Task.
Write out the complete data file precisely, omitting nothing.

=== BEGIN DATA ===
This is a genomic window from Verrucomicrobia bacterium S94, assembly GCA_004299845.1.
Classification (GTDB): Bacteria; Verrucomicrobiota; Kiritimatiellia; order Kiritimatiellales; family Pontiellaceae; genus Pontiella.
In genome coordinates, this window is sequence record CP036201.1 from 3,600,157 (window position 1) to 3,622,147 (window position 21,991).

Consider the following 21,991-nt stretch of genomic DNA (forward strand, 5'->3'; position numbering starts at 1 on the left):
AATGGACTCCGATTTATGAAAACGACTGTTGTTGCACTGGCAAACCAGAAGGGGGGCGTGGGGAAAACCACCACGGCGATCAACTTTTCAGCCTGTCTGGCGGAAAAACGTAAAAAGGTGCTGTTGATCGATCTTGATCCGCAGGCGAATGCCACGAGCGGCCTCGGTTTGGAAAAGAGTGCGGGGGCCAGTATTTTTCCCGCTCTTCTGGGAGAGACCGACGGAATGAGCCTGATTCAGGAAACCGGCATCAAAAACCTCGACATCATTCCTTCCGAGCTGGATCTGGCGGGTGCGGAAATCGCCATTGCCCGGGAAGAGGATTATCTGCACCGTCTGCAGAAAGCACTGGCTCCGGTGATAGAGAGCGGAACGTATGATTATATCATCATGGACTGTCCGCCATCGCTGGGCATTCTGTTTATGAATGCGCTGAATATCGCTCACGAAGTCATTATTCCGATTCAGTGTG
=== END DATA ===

This is a genomic window from Verrucomicrobia bacterium S94, assembly GCA_004299845.1.
Classification (GTDB): Bacteria; Verrucomicrobiota; Kiritimatiellia; order Kiritimatiellales; family Pontiellaceae; genus Pontiella.
In genome coordinates, this window is sequence record CP036201.1 from 3,600,157 (window position 1) to 3,622,147 (window position 21,991).

Consider the following 21,991-nt stretch of genomic DNA (forward strand, 5'->3'; position numbering starts at 1 on the left):
AATGGACTCCGATTTATGAAAACGACTGTTGTTGCACTGGCAAACCAGAAGGGGGGCGTGGGGAAAACCACCACGGCGATCAACTTTTCAGCCTGTCTGGCGGAAAAACGTAAAAAGGTGCTGTTGATCGATCTTGATCCGCAGGCGAATGCCACGAGCGGCCTCGGTTTGGAAAAGAGTGCGGGGGCCAGTATTTTTCCCGCTCTTCTGGGAGAGACCGACGGAATGAGCCTGATTCAGGAAACCGGCATCAAAAACCTCGACATCATTCCTTCCGAGCTGGATCTGGCGGGTGCGGAAATCGCCATTGCCCGGGAAGAGGATTATCTGCACCGTCTGCAGAAAGCACTGGCTCCGGTGATAGAGAGCGGAACGTATGATTATATCATCATGGACTGTCCGCCATCGCTGGGCATTCTGTTTATGAATGCGCTGAATATCGCTCACGAAGTCATTATTCCGATTCAGTGTG